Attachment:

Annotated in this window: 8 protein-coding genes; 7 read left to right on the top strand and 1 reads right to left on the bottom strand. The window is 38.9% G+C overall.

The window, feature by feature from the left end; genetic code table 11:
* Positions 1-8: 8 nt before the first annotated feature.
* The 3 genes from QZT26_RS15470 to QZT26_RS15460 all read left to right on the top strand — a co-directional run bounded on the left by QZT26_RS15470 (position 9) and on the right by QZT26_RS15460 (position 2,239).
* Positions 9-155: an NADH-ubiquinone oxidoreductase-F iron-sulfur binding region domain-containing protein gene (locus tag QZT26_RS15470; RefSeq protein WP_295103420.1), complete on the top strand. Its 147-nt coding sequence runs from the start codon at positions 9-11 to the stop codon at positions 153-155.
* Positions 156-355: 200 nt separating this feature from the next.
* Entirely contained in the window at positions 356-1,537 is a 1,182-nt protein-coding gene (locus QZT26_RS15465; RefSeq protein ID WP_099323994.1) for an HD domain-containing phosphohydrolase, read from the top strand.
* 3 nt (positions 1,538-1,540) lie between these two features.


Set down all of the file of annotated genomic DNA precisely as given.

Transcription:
Annotated in this window: 8 protein-coding genes; 7 read left to right on the top strand and 1 reads right to left on the bottom strand. The window is 38.9% G+C overall.

The window, feature by feature from the left end; genetic code table 11:
* Positions 1-8: 8 nt before the first annotated feature.
* The 3 genes from QZT26_RS15470 to QZT26_RS15460 all read left to right on the top strand — a co-directional run bounded on the left by QZT26_RS15470 (position 9) and on the right by QZT26_RS15460 (position 2,239).
* Positions 9-155: an NADH-ubiquinone oxidoreductase-F iron-sulfur binding region domain-containing protein gene (locus tag QZT26_RS15470; RefSeq protein WP_295103420.1), complete on the top strand. Its 147-nt coding sequence runs from the start codon at positions 9-11 to the stop codon at positions 153-155.
* Positions 156-355: 200 nt separating this feature from the next.
* Entirely contained in the window at positions 356-1,537 is a 1,182-nt protein-coding gene (locus QZT26_RS15465; RefSeq protein ID WP_099323994.1) for an HD domain-containing phosphohydrolase, read from the top strand.
* 3 nt (positions 1,538-1,540) lie between these two features.